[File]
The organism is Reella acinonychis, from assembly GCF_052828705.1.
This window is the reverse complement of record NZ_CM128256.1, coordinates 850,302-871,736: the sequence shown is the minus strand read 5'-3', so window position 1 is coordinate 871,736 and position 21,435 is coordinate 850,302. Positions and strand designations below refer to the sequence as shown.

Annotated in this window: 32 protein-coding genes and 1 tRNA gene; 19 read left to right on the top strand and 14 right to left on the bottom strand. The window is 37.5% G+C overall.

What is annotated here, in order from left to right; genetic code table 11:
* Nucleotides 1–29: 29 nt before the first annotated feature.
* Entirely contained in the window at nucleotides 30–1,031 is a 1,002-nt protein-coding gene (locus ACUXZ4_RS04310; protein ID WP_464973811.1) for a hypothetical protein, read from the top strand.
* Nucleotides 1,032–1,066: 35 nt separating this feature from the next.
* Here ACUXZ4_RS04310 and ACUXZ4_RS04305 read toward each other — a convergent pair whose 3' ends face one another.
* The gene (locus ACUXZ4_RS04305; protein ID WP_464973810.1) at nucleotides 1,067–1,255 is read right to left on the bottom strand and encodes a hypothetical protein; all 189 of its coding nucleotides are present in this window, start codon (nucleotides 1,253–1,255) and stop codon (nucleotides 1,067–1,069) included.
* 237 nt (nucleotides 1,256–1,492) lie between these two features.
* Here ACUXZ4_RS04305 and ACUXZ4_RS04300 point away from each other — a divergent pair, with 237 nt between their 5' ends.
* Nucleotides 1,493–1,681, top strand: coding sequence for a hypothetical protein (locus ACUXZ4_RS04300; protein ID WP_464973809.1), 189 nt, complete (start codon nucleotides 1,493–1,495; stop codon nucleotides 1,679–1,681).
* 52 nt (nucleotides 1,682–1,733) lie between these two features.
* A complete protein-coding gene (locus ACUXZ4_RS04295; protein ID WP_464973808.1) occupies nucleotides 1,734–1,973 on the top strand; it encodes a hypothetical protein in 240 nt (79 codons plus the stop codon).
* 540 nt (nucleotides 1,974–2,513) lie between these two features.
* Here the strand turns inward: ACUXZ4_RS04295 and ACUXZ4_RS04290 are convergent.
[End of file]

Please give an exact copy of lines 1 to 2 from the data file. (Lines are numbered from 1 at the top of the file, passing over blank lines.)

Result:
The organism is Reella acinonychis, from assembly GCF_052828705.1.
This window is the reverse complement of record NZ_CM128256.1, coordinates 850,302-871,736: the sequence shown is the minus strand read 5'-3', so window position 1 is coordinate 871,736 and position 21,435 is coordinate 850,302. Positions and strand designations below refer to the sequence as shown.